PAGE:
11 September 2003 Edition
Alcohol - time for a complete rethink
I write in relation to Ireland's alcohol problem. It seems that Republicans are good at applying our analysis to the peripheral issues surrounding alcohol, without looking at the central issue.
Alcohol is the most available drug in Irish society and, along with tobacco, causes serious harm to society, through anti-social behaviour, violence and illness. Alcohol is an addictive depressant, while nicotine (the most addictive of several addictive substances in cigarettes) is more addictive than heroin, according to England's Department of Health.
A successful drugs policy must take on board the actual characteristics of separate drugs, which Ireland's drug policy currently does not do. It is long past time for a complete rethink, and for this we should look abroad, in particular to the Netherlands, and their `harm reduction' model, which treats all drug addiction as a medical and social issue, rather than a policing issue. As a result of their progressive policies, cannabis is available in the Netherlands, thereby taking the market out of the hands of criminals (the illegal drug trade is worth $400 billion a year, 8% of world trade).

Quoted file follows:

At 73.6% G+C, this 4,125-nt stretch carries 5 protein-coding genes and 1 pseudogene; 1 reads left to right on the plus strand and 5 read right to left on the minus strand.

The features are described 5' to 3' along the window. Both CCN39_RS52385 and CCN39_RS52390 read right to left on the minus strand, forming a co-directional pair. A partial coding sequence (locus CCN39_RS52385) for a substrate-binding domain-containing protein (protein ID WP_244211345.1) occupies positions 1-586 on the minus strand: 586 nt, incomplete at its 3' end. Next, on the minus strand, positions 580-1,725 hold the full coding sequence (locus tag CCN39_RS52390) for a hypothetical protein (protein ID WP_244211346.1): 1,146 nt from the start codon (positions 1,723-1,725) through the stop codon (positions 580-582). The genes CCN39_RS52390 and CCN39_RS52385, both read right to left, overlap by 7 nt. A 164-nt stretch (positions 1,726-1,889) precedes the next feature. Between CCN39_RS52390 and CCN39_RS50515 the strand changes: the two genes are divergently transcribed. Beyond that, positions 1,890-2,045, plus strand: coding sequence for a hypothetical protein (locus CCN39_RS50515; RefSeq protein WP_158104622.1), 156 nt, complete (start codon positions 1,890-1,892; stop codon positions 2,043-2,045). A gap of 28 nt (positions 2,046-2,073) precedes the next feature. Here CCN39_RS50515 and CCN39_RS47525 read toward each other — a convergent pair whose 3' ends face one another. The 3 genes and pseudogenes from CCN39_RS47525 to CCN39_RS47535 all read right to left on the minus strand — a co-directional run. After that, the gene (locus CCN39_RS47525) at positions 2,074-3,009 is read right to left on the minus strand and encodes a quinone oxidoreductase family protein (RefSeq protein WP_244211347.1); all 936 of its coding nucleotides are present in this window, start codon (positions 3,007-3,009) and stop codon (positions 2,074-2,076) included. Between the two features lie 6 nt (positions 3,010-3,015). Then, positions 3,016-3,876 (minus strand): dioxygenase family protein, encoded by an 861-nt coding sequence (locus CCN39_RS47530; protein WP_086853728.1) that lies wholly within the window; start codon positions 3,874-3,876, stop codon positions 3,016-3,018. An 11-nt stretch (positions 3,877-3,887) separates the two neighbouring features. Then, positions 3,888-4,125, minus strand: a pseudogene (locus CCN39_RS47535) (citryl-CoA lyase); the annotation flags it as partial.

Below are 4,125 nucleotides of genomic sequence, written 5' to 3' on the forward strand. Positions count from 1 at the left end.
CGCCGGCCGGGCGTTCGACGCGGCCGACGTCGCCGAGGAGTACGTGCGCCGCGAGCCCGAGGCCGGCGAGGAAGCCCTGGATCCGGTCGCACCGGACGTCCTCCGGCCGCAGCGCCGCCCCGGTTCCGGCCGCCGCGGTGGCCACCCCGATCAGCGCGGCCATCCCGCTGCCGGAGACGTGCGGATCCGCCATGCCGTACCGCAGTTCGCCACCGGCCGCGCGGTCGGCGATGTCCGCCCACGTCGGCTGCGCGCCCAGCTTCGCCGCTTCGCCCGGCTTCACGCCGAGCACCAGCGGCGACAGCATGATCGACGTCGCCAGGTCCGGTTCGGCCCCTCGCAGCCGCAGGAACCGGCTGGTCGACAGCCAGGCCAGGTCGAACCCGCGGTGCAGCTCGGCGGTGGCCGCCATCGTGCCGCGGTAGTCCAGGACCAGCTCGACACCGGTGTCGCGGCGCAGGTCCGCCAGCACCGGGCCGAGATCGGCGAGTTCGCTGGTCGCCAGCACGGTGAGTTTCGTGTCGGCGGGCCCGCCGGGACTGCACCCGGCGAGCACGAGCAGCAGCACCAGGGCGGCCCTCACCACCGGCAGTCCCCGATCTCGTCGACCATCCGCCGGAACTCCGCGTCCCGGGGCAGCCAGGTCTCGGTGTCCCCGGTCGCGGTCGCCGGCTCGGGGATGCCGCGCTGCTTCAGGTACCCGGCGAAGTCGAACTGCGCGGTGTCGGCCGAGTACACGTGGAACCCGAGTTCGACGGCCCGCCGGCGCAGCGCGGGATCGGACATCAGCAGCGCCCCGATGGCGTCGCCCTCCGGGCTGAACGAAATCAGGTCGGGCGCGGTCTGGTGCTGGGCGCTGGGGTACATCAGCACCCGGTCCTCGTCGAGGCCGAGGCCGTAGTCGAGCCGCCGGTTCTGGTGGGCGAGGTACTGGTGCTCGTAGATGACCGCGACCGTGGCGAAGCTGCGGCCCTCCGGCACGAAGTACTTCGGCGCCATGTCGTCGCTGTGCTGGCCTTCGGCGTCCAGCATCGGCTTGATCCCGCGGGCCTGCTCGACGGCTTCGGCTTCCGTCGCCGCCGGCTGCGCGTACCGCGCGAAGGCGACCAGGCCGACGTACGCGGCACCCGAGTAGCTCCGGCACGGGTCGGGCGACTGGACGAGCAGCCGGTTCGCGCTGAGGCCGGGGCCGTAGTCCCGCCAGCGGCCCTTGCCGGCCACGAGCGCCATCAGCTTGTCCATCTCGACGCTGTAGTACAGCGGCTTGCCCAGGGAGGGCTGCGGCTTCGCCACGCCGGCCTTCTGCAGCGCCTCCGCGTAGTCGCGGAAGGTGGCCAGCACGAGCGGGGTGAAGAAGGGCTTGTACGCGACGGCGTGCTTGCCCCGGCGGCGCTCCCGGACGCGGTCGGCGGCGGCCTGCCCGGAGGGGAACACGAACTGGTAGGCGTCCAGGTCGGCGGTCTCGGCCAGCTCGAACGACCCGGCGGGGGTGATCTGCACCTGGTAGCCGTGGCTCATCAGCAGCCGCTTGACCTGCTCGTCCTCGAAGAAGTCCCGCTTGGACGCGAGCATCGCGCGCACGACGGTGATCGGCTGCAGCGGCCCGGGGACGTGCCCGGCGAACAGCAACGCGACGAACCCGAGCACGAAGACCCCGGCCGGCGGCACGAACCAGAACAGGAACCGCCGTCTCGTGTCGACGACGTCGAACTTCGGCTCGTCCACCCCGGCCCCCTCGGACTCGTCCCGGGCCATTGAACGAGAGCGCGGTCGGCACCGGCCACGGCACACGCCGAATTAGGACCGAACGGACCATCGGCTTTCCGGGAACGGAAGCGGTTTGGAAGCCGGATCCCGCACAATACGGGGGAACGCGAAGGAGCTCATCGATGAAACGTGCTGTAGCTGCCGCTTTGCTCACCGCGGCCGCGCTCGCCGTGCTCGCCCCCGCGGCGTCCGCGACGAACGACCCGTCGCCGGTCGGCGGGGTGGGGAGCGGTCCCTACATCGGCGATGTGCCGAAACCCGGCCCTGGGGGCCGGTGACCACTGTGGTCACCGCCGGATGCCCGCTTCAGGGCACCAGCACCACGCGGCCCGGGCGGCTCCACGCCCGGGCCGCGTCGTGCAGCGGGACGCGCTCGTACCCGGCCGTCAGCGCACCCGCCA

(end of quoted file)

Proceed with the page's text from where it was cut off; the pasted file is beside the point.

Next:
The World Health Organisation stated that "cannabis poses a much less serious public health problem than is currently posed by alcohol and tobacco in Western societies''. The largest long-term study ever undertaken, of over 65,000 cannabis users in California, found that long-term cannabis use had no effect on life expectancy or rates of illness, while alcohol and tobacco do. However, despite the fact that cannabis is a safe drug, our policy is mired in misinformation and hysteria.
The Dutch policy of supplying heroin to heroin addicts has eradicated the market for heroin in that country, and the average age of heroin addicts is 40, and rising by 11 months each year. By contrast, in Ireland it is 20 and more are becoming addicted each year, while our government persists with the idiocy of methadone treatment. If we are proposing to look at Ireland's dependence on alcohol, we must consider the issue of drug dependency in its entirety.
Brendan Hogan, Dublin.